Sonja: I started running track in 5th grade up North in Illinois. I didn’t do well my first year but lucky for me, I was held back and that is when I exploded! I became a sprinter and would run with the older students so I could have a challenge. They almost always beat me but it made me faster and I loved it. I did track for nine years as a sprinter; 100, 200, and 400 were my individual races and the relays, which I anchored. Over time the 400 became my race but I hated practicing it. My high school coach made me run cross country for three years, which I despised, but there was no way I could say no to my coach. So I would jack rabbit at the start and then walk until the very end of the race and run in… usually last. I was just out there to make a complete team not to actually do anything. If she could see me running long distance now she would flip.

Why did you start running? 

Melissa: I had done volleyball, swimming, basketball, bowling, and softball with Special Olympics. I started running more so I stay active when I am not doing those sports. I heard about Kayleigh’s club through Kayleigh and Ms. Sandy, her mom, and I like to train with my friends. I liked the fact that it isn’t Special Olympics. We were training for the Zilker Relays and I got to race with my friends and it didn’t involve Special Olympics. I liked being with just everybody.

Sonja: I actually started with the Ship of Fools because I had a friend visiting from out of state and she wanted to do a 5K, so we did the Camp Ben McCullough 5K and stayed for the awards. Everyone who was winning was from some running club in San Marcos and that made me curious if Austin had one, and I found the Austin Runner’s Club. The workout times agreed with my teaching schedule and I love the track workouts. It is more than just “go run 3 miles today,” it’s actually an evolving workout that changes weekly.

How did you hear about the Distance Challenge? 

Melissa: Sandy had asked me if I wanted to do the Distance Challenge. I said, “yes.” I want to try running races other then Komen Race for the Cure. I find training for the Distance Challenge has made my running more interesting. I am going to run three half marathons because not everyone with special needs is able to run. I am running for the people with special needs who can’t run. I want people to see that no matter what your disability is, you can achieve things that others have said you can’t do. I have been told by others, “You can’t read. You are not smart enough to be in school. I was told I wasn’t fast enough or strong to do sports.” Kayleigh’s Club and the Distance Challenge has helped me to overcome what others have said I couldn’t do.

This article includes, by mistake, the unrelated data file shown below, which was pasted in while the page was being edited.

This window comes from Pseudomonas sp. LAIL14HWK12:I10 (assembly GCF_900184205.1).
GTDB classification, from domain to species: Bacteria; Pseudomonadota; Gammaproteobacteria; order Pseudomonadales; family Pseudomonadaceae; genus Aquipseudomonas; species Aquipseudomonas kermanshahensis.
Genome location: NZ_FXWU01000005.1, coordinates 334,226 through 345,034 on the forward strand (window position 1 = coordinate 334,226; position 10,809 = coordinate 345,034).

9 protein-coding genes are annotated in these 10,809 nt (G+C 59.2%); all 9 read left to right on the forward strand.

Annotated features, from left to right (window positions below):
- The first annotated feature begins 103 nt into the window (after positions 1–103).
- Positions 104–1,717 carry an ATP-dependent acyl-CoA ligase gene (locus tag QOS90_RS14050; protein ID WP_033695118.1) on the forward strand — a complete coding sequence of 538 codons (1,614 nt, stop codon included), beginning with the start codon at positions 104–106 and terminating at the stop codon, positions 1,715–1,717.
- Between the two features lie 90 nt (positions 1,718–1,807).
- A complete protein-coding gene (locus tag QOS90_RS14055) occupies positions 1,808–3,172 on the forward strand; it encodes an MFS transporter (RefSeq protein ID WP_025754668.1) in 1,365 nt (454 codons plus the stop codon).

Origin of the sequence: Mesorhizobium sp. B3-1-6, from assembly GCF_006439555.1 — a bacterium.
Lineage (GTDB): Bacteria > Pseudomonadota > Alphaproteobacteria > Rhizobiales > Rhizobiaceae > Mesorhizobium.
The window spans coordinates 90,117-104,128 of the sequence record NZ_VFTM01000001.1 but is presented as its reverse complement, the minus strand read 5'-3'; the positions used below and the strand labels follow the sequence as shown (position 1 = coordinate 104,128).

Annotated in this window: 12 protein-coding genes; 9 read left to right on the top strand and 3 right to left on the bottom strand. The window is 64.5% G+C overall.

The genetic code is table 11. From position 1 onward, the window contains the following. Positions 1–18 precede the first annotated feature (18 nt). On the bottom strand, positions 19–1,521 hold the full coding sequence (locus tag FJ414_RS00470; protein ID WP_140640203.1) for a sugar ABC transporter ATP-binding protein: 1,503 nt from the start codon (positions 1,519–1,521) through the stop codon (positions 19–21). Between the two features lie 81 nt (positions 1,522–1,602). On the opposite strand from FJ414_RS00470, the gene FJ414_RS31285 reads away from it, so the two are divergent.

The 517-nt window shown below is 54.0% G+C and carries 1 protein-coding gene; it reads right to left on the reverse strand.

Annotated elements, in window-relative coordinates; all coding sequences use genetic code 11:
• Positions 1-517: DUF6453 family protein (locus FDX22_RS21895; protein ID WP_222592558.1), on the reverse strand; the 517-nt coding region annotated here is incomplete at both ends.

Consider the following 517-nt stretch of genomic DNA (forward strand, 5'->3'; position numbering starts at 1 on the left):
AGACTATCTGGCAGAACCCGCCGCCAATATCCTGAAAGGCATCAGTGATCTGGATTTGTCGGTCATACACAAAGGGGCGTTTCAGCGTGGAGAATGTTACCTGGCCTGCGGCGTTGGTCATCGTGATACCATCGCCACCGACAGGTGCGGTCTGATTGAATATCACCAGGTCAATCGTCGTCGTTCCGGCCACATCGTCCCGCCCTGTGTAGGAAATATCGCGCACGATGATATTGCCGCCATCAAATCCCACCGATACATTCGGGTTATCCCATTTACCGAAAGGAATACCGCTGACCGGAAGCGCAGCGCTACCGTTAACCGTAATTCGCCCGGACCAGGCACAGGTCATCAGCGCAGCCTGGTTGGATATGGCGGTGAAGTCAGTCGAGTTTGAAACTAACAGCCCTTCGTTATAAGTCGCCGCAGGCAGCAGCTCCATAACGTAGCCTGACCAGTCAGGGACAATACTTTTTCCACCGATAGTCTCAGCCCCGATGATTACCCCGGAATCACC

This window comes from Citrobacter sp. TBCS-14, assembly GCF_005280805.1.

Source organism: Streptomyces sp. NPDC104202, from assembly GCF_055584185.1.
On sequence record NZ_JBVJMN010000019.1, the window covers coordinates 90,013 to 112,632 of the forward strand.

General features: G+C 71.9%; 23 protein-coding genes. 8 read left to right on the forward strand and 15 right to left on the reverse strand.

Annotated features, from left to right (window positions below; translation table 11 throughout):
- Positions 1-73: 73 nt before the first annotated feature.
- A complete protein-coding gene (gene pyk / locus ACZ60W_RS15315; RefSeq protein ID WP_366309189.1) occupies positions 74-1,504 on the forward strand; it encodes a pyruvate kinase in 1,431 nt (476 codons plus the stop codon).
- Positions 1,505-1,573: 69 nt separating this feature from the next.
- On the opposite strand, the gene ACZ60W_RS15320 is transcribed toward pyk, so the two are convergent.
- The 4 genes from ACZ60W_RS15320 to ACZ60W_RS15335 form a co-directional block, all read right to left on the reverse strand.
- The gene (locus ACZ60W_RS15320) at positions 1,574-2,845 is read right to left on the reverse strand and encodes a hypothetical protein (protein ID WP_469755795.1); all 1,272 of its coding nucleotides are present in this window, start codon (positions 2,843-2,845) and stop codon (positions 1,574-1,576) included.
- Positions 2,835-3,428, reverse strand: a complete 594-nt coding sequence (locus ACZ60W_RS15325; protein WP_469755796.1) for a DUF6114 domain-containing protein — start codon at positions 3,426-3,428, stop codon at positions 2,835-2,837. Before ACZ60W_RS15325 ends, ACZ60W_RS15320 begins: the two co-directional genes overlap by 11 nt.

Sonja: I heard runners talk about the Distance Challenge during workouts and I thought it sounded neat but way above anything I could actually do. I was just getting to where I could run two miles without falling over. I went to a packet pick up and they were also having those who had signed up for the Distance Challenge picking up their shirts and I signed up as a spur of the moment whim. 

Now I’m training for my third Distance Challenge and it surprises me still that I have been able to run the distances I have. I heard about Kayleigh through the running newsletters and I meet her and her mom, Sandy, at the Distance Challenge celebration last year. I friended her mom on Facebook and our friendship has grown from there. When I found out that Kayleigh wanted more of her friends to run with her, I signed up to help with her club.

How are you training for the first race in the Distance Challenge?

Melissa: I have been swimming every Saturday for my Special Olympics meet and that has helped me with my breathing as I run. I run with the Ship of Fools on Tuesday and Thursdays at O’Henry. I like the track workouts on Tuesday because it is different every Tuesday and it is challenging. Thursday workouts are not as fun because of hills. Hills are hard but Sonja taught me to say, “What the Hill!” as I run up each one. That has helped me because when I do the longer races I can get up the hill. I will win the hill by getting up it!